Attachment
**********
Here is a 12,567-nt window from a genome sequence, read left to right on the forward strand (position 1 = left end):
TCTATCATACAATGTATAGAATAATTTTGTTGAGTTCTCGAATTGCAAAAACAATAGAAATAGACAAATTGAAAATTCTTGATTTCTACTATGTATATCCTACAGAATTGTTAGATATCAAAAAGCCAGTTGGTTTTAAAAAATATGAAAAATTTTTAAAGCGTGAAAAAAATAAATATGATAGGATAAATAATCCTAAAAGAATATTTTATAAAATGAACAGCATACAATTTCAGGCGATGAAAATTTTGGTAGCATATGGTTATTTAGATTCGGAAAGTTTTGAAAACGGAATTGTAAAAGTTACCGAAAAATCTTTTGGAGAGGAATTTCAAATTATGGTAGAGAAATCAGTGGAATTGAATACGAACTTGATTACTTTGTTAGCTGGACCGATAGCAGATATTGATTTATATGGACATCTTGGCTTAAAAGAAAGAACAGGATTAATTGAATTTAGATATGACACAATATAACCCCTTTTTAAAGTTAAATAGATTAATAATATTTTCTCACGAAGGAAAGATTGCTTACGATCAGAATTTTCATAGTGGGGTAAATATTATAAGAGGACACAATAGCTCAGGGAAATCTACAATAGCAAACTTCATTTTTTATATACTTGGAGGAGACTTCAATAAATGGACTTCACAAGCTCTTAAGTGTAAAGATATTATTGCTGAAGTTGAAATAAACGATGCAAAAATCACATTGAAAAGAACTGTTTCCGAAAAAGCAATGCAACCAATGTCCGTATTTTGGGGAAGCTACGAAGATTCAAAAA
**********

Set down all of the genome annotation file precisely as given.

Here is a 12,567-nt window from a genome sequence, read left to right on the forward strand (position 1 = left end):
TCTATCATACAATGTATAGAATAATTTTGTTGAGTTCTCGAATTGCAAAAACAATAGAAATAGACAAATTGAAAATTCTTGATTTCTACTATGTATATCCTACAGAATTGTTAGATATCAAAAAGCCAGTTGGTTTTAAAAAATATGAAAAATTTTTAAAGCGTGAAAAAAATAAATATGATAGGATAAATAATCCTAAAAGAATATTTTATAAAATGAACAGCATACAATTTCAGGCGATGAAAATTTTGGTAGCATATGGTTATTTAGATTCGGAAAGTTTTGAAAACGGAATTGTAAAAGTTACCGAAAAATCTTTTGGAGAGGAATTTCAAATTATGGTAGAGAAATCAGTGGAATTGAATACGAACTTGATTACTTTGTTAGCTGGACCGATAGCAGATATTGATTTATATGGACATCTTGGCTTAAAAGAAAGAACAGGATTAATTGAATTTAGATATGACACAATATAACCCCTTTTTAAAGTTAAATAGATTAATAATATTTTCTCACGAAGGAAAGATTGCTTACGATCAGAATTTTCATAGTGGGGTAAATATTATAAGAGGACACAATAGCTCAGGGAAATCTACAATAGCAAACTTCATTTTTTATATACTTGGAGGAGACTTCAATAAATGGACTTCACAAGCTCTTAAGTGTAAAGATATTATTGCTGAAGTTGAAATAAACGATGCAAAAATCACATTGAAAAGAACTGTTTCCGAAAAAGCAATGCAACCAATGTCCGTATTTTGGGGAAGCTACGAAGATTCAAAAA